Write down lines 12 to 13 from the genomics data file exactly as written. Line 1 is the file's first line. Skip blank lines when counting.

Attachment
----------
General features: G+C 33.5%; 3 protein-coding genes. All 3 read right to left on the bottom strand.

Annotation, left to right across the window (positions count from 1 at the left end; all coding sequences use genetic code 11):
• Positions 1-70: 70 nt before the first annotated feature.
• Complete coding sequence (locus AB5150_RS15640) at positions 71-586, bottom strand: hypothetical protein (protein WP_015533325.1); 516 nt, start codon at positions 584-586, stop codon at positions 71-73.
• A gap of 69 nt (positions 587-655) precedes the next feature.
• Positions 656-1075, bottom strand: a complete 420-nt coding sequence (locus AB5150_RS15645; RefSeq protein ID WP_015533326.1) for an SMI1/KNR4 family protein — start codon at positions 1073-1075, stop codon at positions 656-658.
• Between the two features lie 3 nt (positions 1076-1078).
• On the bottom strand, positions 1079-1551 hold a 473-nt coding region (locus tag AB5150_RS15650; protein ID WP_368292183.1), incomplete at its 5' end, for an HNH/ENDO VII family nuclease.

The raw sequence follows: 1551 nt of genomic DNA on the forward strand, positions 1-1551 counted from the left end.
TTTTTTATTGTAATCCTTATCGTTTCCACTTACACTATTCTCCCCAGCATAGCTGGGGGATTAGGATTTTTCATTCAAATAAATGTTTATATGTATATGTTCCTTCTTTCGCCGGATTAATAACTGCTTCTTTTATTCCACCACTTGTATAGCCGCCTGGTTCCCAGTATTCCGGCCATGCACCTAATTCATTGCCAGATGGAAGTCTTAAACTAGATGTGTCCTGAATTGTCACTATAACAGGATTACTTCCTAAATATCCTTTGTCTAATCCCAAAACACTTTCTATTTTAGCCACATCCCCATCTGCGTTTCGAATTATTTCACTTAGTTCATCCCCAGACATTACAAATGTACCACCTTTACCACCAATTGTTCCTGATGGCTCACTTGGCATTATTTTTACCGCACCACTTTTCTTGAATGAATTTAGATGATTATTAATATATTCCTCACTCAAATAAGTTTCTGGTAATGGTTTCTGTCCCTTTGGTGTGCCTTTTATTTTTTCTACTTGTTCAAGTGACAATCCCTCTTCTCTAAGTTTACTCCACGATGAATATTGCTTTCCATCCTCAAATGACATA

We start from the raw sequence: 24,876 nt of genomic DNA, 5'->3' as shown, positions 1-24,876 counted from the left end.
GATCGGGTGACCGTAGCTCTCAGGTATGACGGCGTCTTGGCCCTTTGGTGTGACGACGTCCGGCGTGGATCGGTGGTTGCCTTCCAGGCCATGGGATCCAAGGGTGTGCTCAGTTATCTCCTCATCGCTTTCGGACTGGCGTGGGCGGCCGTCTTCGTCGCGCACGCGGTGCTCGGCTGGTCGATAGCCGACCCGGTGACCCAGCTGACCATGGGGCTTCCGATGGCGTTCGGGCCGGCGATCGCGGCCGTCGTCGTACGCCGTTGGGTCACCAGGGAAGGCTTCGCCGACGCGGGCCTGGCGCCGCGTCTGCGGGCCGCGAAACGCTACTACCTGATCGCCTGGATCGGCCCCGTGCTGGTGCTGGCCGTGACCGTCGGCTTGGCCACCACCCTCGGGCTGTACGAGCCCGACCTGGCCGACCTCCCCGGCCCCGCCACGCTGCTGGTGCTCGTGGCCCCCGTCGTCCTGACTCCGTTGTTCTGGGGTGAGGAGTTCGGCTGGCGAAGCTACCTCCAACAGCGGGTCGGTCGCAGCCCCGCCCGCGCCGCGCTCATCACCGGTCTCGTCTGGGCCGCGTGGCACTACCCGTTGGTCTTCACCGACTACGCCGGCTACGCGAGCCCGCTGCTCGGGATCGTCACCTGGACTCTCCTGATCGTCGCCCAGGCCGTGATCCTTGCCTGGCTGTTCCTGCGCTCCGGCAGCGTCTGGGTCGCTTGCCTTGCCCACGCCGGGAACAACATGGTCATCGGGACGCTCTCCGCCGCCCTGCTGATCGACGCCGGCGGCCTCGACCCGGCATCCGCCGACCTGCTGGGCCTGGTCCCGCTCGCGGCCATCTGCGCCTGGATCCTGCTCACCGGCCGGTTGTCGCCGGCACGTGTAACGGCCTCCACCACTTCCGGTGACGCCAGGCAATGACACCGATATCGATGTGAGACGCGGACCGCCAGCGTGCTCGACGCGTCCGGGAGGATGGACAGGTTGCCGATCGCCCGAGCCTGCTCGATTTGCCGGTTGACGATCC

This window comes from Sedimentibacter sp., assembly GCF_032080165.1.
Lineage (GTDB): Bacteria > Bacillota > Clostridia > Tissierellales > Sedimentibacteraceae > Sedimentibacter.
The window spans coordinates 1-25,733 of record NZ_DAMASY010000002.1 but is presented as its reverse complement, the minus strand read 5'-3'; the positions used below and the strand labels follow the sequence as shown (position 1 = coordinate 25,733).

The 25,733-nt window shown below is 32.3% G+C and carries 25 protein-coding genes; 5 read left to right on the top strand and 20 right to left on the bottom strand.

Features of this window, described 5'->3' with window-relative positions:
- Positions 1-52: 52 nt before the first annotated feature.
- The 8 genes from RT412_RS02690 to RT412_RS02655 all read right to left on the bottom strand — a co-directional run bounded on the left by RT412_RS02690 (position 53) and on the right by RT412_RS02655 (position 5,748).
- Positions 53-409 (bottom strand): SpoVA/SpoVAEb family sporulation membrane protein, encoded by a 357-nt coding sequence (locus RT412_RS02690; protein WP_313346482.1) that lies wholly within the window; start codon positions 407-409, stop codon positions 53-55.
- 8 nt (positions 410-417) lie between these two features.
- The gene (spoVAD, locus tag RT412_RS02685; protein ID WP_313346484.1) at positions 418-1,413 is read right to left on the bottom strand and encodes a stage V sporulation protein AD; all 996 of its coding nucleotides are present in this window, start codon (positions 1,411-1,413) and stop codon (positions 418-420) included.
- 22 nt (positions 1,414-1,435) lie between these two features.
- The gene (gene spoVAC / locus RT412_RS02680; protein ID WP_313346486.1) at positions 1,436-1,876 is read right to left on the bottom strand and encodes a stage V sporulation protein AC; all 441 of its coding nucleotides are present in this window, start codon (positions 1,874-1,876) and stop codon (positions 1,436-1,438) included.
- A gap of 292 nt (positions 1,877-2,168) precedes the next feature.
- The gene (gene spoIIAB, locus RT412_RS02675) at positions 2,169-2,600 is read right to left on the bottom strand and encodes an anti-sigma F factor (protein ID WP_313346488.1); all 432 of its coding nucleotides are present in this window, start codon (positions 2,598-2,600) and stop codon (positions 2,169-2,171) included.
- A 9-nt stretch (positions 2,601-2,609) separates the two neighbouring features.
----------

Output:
GATCGGGTGACCGTAGCTCTCAGGTATGACGGCGTCTTGGCCCTTTGGTGTGACGACGTCCGGCGTGGATCGGTGGTTGCCTTCCAGGCCATGGGATCCAAGGGTGTGCTCAGTTATCTCCTCATCGCTTTCGGACTGGCGTGGGCGGCCGTCTTCGTCGCGCACGCGGTGCTCGGCTGGTCGATAGCCGACCCGGTGACCCAGCTGACCATGGGGCTTCCGATGGCGTTCGGGCCGGCGATCGCGGCCGTCGTCGTACGCCGTTGGGTCACCAGGGAAGGCTTCGCCGACGCGGGCCTGGCGCCGCGTCTGCGGGCCGCGAAACGCTACTACCTGATCGCCTGGATCGGCCCCGTGCTGGTGCTGGCCGTGACCGTCGGCTTGGCCACCACCCTCGGGCTGTACGAGCCCGACCTGGCCGACCTCCCCGGCCCCGCCACGCTGCTGGTGCTCGTGGCCCCCGTCGTCCTGACTCCGTTGTTCTGGGGTGAGGAGTTCGGCTGGCGAAGCTACCTCCAACAGCGGGTCGGTCGCAGCCCCGCCCGCGCCGCGCTCATCACCGGTCTCGTCTGGGCCGCGTGGCACTACCCGTTGGTCTTCACCGACTACGCCGGCTACGCGAGCCCGCTGCTCGGGATCGTCACCTGGACTCTCCTGATCGTCGCCCAGGCCGTGATCCTTGCCTGGCTGTTCCTGCGCTCCGGCAGCGTCTGGGTCGCTTGCCTTGCCCACGCCGGGAACAACATGGTCATCGGGACGCTCTCCGCCGCCCTGCTGATCGACGCCGGCGGCCTCGACCCGGCATCCGCCGACCTGCTGGGCCTGGTCCCGCTCGCGGCCATCTGCGCCTGGATCCTGCTCACCGGCCGGTTGTCGCCGGCACGTGTAACGGCCTCCACCACTTCCGGTGACGCCAGGCAATGACACCGATATCGATGTGAGACGCGGACCGCCAGCGTGCTCGACGCGTCCGGGAGGATGGACAGGTTGCCGATCGCCCGAGCCTGCTCGATTTGCCGGTTGACGATCC

This window comes from Sedimentibacter sp., assembly GCF_032080165.1.